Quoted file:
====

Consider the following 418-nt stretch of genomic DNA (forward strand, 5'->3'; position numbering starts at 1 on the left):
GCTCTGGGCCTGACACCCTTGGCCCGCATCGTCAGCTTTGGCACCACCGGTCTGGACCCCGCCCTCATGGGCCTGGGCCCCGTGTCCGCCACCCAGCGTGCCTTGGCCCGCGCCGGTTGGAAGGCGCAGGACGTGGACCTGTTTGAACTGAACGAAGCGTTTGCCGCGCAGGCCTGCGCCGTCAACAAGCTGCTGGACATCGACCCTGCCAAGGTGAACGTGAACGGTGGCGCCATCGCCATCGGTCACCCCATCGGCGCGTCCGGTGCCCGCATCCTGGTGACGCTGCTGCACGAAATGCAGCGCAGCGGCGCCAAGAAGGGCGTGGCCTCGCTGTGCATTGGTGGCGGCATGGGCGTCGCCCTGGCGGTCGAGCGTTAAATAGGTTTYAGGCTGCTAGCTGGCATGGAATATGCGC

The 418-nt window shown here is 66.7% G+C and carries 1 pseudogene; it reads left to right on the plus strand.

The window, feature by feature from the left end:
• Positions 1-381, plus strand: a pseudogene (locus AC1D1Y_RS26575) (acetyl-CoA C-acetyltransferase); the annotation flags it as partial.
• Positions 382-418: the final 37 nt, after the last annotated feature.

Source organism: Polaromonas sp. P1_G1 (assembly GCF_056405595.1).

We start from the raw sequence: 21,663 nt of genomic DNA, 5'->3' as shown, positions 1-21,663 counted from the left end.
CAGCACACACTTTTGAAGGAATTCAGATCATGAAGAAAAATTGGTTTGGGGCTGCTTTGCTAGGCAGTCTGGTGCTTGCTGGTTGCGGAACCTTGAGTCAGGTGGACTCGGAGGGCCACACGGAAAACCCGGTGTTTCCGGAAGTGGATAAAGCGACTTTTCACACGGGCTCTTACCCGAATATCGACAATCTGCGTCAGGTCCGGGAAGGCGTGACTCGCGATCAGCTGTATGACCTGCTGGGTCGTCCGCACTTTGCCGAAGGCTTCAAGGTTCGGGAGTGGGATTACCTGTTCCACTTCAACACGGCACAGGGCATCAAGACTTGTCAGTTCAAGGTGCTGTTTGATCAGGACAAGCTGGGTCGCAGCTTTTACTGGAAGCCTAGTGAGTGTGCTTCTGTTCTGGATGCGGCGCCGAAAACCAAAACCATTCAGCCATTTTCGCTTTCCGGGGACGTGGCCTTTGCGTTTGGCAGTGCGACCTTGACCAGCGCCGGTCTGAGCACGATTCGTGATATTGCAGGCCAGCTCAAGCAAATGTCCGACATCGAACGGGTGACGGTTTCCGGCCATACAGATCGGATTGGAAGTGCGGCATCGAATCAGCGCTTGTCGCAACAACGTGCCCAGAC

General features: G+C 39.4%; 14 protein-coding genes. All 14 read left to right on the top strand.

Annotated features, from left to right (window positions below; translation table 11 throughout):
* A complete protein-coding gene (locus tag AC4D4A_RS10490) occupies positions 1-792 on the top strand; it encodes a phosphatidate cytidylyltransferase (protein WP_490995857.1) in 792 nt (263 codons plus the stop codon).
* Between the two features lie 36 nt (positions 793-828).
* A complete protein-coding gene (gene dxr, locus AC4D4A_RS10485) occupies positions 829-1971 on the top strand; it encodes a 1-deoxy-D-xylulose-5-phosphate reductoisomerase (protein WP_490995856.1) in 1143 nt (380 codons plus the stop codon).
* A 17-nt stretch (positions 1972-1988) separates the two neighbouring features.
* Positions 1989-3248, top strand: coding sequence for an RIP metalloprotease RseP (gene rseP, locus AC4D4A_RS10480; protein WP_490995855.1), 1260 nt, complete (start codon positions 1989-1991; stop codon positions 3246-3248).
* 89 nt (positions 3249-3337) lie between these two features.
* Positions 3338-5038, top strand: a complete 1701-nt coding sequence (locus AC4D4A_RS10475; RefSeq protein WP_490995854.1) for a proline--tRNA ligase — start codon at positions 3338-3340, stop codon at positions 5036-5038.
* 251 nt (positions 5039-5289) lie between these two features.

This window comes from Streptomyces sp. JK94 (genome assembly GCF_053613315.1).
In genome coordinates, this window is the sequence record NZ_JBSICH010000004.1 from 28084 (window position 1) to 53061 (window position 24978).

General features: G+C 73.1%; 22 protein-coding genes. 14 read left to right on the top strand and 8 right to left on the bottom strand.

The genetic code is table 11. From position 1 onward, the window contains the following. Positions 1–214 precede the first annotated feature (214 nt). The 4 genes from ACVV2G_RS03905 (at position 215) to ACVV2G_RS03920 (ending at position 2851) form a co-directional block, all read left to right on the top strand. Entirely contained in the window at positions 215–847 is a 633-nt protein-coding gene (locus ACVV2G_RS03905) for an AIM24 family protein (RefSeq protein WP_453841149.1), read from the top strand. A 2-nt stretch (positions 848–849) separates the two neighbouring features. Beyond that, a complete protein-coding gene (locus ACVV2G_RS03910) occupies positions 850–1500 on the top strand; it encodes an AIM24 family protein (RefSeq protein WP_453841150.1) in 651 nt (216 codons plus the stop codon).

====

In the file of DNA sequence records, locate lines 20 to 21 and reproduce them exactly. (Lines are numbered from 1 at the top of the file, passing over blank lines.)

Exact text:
This window comes from Streptomyces sp. JK94 (genome assembly GCF_053613315.1).
In genome coordinates, this window is the sequence record NZ_JBSICH010000004.1 from 28084 (window position 1) to 53061 (window position 24978).